However, Ohio has recognized an exception to the statute of frauds. Where the promisor’s leading object is to subserve its own pecuniary or business interest, an oral promise to pay the debt of another is enforceable. Wilson Floors Co. v. Sciota Park, Ltd. (1978), 54 Ohio St.2d 451, the syllabus. In Wilson Floors, a bank loaned money for the construction of apartments and an office building, and the bank held mortgages on the owner’s property as security. Id., at 452. The general contractor working on the project subcontracted with Wilson Floors Company. Id., at 451. The general contractor, however, fell behind in paying Wilson Floors, and Wilson Floors stopped working. Id., at 452. The bank, determining it would be more cost effective to complete the project rather than to foreclose on the mortgage, assured Wilson Floors that payments would be made so that Wilson Floors would continue working. Id., at 452, 453. When Wilson Floors completed the job, the bank refused to pay them. Id., at 453. However, the court held that the bank’s oral promise was enforceable. Id.

This court finds the test of Wilson Floors is applicable to the present case. As in Wilson Floors, Farm Credit loaned money to raise hogs and sell them when they were fed out. Farm Credit admitted it had a lien on Perry’s hogs, and that it expected to collect prior debts owed by Perry as well as earn additional money when the hogs were fed out and sold. Farm Credit made assurances to Sunrise Cooperative that payment would be made so that Sunrise Cooperative would continue to provide Perry with feed for the hogs on credit, then Farm Credit failed to pay.

The trial court found that Farm Credit’s leading purpose was to subserve its own pecuniary interest. As stated above, the trial court’s findings of fact are presumed to be correct unless against the manifest weight of evidence. Seasons Coal, supra, at 80.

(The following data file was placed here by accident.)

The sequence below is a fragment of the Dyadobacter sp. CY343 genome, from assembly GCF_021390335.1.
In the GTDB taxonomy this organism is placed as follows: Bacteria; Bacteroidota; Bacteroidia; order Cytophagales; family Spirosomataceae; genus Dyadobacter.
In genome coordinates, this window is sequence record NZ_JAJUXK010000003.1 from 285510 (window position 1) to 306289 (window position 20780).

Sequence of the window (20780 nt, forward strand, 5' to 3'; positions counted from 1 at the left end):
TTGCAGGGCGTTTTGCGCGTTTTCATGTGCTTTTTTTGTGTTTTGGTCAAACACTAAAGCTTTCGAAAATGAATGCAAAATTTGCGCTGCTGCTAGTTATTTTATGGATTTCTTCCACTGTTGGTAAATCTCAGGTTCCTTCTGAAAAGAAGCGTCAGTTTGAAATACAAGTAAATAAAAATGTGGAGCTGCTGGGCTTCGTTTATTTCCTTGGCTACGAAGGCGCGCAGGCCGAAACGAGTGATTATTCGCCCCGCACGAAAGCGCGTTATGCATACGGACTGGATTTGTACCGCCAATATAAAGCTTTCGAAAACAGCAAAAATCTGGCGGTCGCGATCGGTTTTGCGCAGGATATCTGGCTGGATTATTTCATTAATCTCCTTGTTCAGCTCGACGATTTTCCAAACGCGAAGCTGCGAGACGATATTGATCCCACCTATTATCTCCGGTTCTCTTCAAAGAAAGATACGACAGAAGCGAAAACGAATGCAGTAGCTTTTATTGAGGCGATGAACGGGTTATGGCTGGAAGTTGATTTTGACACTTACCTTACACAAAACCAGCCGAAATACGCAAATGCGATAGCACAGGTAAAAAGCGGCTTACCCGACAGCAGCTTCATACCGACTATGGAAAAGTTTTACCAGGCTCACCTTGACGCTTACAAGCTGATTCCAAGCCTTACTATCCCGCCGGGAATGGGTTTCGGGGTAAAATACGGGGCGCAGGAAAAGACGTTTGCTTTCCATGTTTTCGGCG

Farm Credit further suggests that even if this were a contract of guarantee, Sunrise Cooperative needed to first seek payment from Perry, the primary obligor, before seeking payment from Farm Credit, the guarantor. However, the Wilson Floors court stated that when a promise of guarantee is made to further the promisor’s own pecuniary interest, the promise is enforceable regardless of whether the third party seeks payment from the primary obligor. Wilson Floors, supra, at 459. Since the court finds that Farm Credit made the guarantee with the object to subserve its own pecuniary interest, the promise is enforceable, and Sunrise Cooperative need not seek payment from Perry. Therefore, Farm Credit’s second assignment of error is not well-taken.

On consideration whereof, the court finds substantial justice has been done the party complaining, and judgment of the Norwalk Municipal Court is affirmed. It is ordered that appellant pay the court costs of this appeal.

 GLASSER, P.J., and ABOOD and MELVIN L. RESNICK, JJ., concur.


CASE #3 – Statute of Frauds – Specially Manufactured Goods

668 P.2d 1384, 45 A.L.R.4th 1113, 36 UCC Rep.Serv. 1516

Supreme Court of Colorado.

COLORADO CARPET INSTALLATION, INC., d/b/a Sierra Range Carpets, Inc., a Colorado corporation, Petitioner,
Fred PALERMO and Zuma Palermo, Respondents.

No. 82SC168.

Sept. 12, 1983.


QUINN, Justice, for the majority.


In July 1980 Colorado Carpet Installation, Inc., doing business as Sierra Range Carpets, Inc. (Colorado Carpet), commenced an action in the District Court of Adams County against Fred and Zuma Palermo for breach of contract. The claim was based on an alleged oral agreement in which the Palermos agreed to pay $4,775.75 to Colorado Carpet for the purchase and installation of carpeting, other flooring materials, and bathroom tile for the Palermo home in Thornton, Colorado. The Palermos in their answer denied the existence of a contract and affirmatively asserted that the statute of frauds, section 4-2-201(1), C.R.S.1973, rendered any such agreement unenforceable.